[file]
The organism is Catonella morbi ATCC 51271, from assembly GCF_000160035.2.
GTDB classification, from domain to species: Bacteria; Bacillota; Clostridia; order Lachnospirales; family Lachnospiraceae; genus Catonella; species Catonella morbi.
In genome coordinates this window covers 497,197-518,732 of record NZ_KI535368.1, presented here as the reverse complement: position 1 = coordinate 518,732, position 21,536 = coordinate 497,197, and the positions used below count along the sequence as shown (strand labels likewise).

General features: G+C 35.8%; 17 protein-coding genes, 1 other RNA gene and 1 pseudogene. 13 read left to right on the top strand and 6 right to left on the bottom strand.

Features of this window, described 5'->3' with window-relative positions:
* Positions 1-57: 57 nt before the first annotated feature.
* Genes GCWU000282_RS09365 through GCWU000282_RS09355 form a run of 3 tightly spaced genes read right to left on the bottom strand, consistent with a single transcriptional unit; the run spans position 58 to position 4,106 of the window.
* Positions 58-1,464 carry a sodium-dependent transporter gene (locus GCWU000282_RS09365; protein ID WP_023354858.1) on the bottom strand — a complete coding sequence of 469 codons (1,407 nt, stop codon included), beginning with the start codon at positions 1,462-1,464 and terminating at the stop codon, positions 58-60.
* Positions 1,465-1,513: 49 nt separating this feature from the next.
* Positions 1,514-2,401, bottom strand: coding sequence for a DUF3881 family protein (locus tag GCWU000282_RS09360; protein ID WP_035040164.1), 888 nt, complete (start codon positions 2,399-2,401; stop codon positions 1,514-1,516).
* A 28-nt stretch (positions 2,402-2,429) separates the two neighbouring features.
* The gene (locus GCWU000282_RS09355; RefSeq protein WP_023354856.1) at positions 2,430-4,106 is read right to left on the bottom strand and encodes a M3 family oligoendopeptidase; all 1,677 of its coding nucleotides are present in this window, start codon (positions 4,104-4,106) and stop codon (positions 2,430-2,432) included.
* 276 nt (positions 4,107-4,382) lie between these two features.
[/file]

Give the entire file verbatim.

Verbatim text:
The organism is Catonella morbi ATCC 51271, from assembly GCF_000160035.2.
GTDB classification, from domain to species: Bacteria; Bacillota; Clostridia; order Lachnospirales; family Lachnospiraceae; genus Catonella; species Catonella morbi.
In genome coordinates this window covers 497,197-518,732 of record NZ_KI535368.1, presented here as the reverse complement: position 1 = coordinate 518,732, position 21,536 = coordinate 497,197, and the positions used below count along the sequence as shown (strand labels likewise).

General features: G+C 35.8%; 17 protein-coding genes, 1 other RNA gene and 1 pseudogene. 13 read left to right on the top strand and 6 right to left on the bottom strand.

Features of this window, described 5'->3' with window-relative positions:
* Positions 1-57: 57 nt before the first annotated feature.
* Genes GCWU000282_RS09365 through GCWU000282_RS09355 form a run of 3 tightly spaced genes read right to left on the bottom strand, consistent with a single transcriptional unit; the run spans position 58 to position 4,106 of the window.
* Positions 58-1,464 carry a sodium-dependent transporter gene (locus GCWU000282_RS09365; protein ID WP_023354858.1) on the bottom strand — a complete coding sequence of 469 codons (1,407 nt, stop codon included), beginning with the start codon at positions 1,462-1,464 and terminating at the stop codon, positions 58-60.
* Positions 1,465-1,513: 49 nt separating this feature from the next.
* Positions 1,514-2,401, bottom strand: coding sequence for a DUF3881 family protein (locus tag GCWU000282_RS09360; protein ID WP_035040164.1), 888 nt, complete (start codon positions 2,399-2,401; stop codon positions 1,514-1,516).
* A 28-nt stretch (positions 2,402-2,429) separates the two neighbouring features.
* The gene (locus GCWU000282_RS09355; RefSeq protein WP_023354856.1) at positions 2,430-4,106 is read right to left on the bottom strand and encodes a M3 family oligoendopeptidase; all 1,677 of its coding nucleotides are present in this window, start codon (positions 4,104-4,106) and stop codon (positions 2,430-2,432) included.
* 276 nt (positions 4,107-4,382) lie between these two features.